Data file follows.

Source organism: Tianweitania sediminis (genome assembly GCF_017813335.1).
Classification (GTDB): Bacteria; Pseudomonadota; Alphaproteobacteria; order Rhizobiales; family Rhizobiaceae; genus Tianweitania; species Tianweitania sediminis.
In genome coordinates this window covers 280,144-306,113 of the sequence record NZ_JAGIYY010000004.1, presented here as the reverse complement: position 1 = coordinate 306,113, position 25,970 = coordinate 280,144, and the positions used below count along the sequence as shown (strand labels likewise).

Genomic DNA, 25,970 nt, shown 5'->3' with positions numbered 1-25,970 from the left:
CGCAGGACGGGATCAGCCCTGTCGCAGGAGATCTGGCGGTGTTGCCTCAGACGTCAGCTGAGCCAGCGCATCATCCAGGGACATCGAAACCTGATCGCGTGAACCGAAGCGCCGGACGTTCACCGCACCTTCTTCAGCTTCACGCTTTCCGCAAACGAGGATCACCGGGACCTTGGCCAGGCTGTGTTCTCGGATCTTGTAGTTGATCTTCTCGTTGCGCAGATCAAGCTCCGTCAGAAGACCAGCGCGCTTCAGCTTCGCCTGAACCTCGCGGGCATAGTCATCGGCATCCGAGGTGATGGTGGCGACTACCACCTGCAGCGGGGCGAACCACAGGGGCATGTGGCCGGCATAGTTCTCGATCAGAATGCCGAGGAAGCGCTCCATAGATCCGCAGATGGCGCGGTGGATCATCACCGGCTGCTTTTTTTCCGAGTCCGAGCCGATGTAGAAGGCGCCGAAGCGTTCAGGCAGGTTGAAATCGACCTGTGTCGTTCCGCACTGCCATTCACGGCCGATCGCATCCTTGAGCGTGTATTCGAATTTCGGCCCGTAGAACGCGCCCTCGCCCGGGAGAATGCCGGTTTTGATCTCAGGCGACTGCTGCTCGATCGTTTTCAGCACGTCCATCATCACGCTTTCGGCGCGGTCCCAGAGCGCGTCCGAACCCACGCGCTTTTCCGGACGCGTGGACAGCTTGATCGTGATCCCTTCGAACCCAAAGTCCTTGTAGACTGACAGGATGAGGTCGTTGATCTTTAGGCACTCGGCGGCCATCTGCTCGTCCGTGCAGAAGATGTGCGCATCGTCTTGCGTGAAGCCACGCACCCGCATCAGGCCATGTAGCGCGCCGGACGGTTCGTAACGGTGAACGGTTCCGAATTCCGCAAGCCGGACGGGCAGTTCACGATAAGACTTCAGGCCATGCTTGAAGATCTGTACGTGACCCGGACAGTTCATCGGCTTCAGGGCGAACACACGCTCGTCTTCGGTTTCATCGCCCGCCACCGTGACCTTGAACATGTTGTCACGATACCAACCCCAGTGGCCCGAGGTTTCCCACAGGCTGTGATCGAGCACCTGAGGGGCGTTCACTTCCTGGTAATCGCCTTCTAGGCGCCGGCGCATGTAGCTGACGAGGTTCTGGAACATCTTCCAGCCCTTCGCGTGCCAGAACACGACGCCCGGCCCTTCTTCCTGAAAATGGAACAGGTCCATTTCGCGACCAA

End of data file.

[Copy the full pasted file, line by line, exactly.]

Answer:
Source organism: Tianweitania sediminis (genome assembly GCF_017813335.1).
Classification (GTDB): Bacteria; Pseudomonadota; Alphaproteobacteria; order Rhizobiales; family Rhizobiaceae; genus Tianweitania; species Tianweitania sediminis.
In genome coordinates this window covers 280,144-306,113 of the sequence record NZ_JAGIYY010000004.1, presented here as the reverse complement: position 1 = coordinate 306,113, position 25,970 = coordinate 280,144, and the positions used below count along the sequence as shown (strand labels likewise).

Genomic DNA, 25,970 nt, shown 5'->3' with positions numbered 1-25,970 from the left:
CGCAGGACGGGATCAGCCCTGTCGCAGGAGATCTGGCGGTGTTGCCTCAGACGTCAGCTGAGCCAGCGCATCATCCAGGGACATCGAAACCTGATCGCGTGAACCGAAGCGCCGGACGTTCACCGCACCTTCTTCAGCTTCACGCTTTCCGCAAACGAGGATCACCGGGACCTTGGCCAGGCTGTGTTCTCGGATCTTGTAGTTGATCTTCTCGTTGCGCAGATCAAGCTCCGTCAGAAGACCAGCGCGCTTCAGCTTCGCCTGAACCTCGCGGGCATAGTCATCGGCATCCGAGGTGATGGTGGCGACTACCACCTGCAGCGGGGCGAACCACAGGGGCATGTGGCCGGCATAGTTCTCGATCAGAATGCCGAGGAAGCGCTCCATAGATCCGCAGATGGCGCGGTGGATCATCACCGGCTGCTTTTTTTCCGAGTCCGAGCCGATGTAGAAGGCGCCGAAGCGTTCAGGCAGGTTGAAATCGACCTGTGTCGTTCCGCACTGCCATTCACGGCCGATCGCATCCTTGAGCGTGTATTCGAATTTCGGCCCGTAGAACGCGCCCTCGCCCGGGAGAATGCCGGTTTTGATCTCAGGCGACTGCTGCTCGATCGTTTTCAGCACGTCCATCATCACGCTTTCGGCGCGGTCCCAGAGCGCGTCCGAACCCACGCGCTTTTCCGGACGCGTGGACAGCTTGATCGTGATCCCTTCGAACCCAAAGTCCTTGTAGACTGACAGGATGAGGTCGTTGATCTTTAGGCACTCGGCGGCCATCTGCTCGTCCGTGCAGAAGATGTGCGCATCGTCTTGCGTGAAGCCACGCACCCGCATCAGGCCATGTAGCGCGCCGGACGGTTCGTAACGGTGAACGGTTCCGAATTCCGCAAGCCGGACGGGCAGTTCACGATAAGACTTCAGGCCATGCTTGAAGATCTGTACGTGACCCGGACAGTTCATCGGCTTCAGGGCGAACACACGCTCGTCTTCGGTTTCATCGCCCGCCACCGTGACCTTGAACATGTTGTCACGATACCAACCCCAGTGGCCCGAGGTTTCCCACAGGCTGTGATCGAGCACCTGAGGGGCGTTCACTTCCTGGTAATCGCCTTCTAGGCGCCGGCGCATGTAGCTGACGAGGTTCTGGAACATCTTCCAGCCCTTCGCGTGCCAGAACACGACGCCCGGCCCTTCTTCCTGAAAATGGAACAGGTCCATTTCGCGACCAA